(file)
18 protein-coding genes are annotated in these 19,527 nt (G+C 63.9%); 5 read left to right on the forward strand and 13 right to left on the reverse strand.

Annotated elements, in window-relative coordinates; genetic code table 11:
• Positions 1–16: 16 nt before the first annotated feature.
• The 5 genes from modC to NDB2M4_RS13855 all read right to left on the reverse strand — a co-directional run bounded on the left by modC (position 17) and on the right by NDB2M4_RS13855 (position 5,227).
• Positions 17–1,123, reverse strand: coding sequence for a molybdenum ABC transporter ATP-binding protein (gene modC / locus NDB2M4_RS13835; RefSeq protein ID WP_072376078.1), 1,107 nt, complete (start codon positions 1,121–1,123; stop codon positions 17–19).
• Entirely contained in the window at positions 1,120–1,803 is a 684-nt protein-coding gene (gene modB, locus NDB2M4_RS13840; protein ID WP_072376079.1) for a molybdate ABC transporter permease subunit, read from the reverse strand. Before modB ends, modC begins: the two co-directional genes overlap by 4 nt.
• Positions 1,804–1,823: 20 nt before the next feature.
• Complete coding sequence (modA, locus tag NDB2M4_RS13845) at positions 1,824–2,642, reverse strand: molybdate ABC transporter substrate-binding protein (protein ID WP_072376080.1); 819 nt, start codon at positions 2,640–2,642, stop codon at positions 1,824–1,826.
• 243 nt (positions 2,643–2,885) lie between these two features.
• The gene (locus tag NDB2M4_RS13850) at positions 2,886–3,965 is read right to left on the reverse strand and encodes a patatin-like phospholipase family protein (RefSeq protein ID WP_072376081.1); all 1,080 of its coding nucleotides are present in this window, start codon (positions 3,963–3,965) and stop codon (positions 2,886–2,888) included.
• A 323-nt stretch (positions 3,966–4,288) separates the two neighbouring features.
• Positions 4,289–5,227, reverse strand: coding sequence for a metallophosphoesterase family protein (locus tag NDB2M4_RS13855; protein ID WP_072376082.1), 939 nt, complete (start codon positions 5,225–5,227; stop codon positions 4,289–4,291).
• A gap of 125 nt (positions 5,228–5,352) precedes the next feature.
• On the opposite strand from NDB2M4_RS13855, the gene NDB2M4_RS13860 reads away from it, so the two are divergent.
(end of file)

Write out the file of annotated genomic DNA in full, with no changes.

18 protein-coding genes are annotated in these 19,527 nt (G+C 63.9%); 5 read left to right on the forward strand and 13 right to left on the reverse strand.

Annotated elements, in window-relative coordinates; genetic code table 11:
• Positions 1–16: 16 nt before the first annotated feature.
• The 5 genes from modC to NDB2M4_RS13855 all read right to left on the reverse strand — a co-directional run bounded on the left by modC (position 17) and on the right by NDB2M4_RS13855 (position 5,227).
• Positions 17–1,123, reverse strand: coding sequence for a molybdenum ABC transporter ATP-binding protein (gene modC / locus NDB2M4_RS13835; RefSeq protein ID WP_072376078.1), 1,107 nt, complete (start codon positions 1,121–1,123; stop codon positions 17–19).
• Entirely contained in the window at positions 1,120–1,803 is a 684-nt protein-coding gene (gene modB, locus NDB2M4_RS13840; protein ID WP_072376079.1) for a molybdate ABC transporter permease subunit, read from the reverse strand. Before modB ends, modC begins: the two co-directional genes overlap by 4 nt.
• Positions 1,804–1,823: 20 nt before the next feature.
• Complete coding sequence (modA, locus tag NDB2M4_RS13845) at positions 1,824–2,642, reverse strand: molybdate ABC transporter substrate-binding protein (protein ID WP_072376080.1); 819 nt, start codon at positions 2,640–2,642, stop codon at positions 1,824–1,826.
• 243 nt (positions 2,643–2,885) lie between these two features.
• The gene (locus tag NDB2M4_RS13850) at positions 2,886–3,965 is read right to left on the reverse strand and encodes a patatin-like phospholipase family protein (RefSeq protein ID WP_072376081.1); all 1,080 of its coding nucleotides are present in this window, start codon (positions 3,963–3,965) and stop codon (positions 2,886–2,888) included.
• A 323-nt stretch (positions 3,966–4,288) separates the two neighbouring features.
• Positions 4,289–5,227, reverse strand: coding sequence for a metallophosphoesterase family protein (locus tag NDB2M4_RS13855; protein ID WP_072376082.1), 939 nt, complete (start codon positions 5,225–5,227; stop codon positions 4,289–4,291).
• A gap of 125 nt (positions 5,228–5,352) precedes the next feature.
• On the opposite strand from NDB2M4_RS13855, the gene NDB2M4_RS13860 reads away from it, so the two are divergent.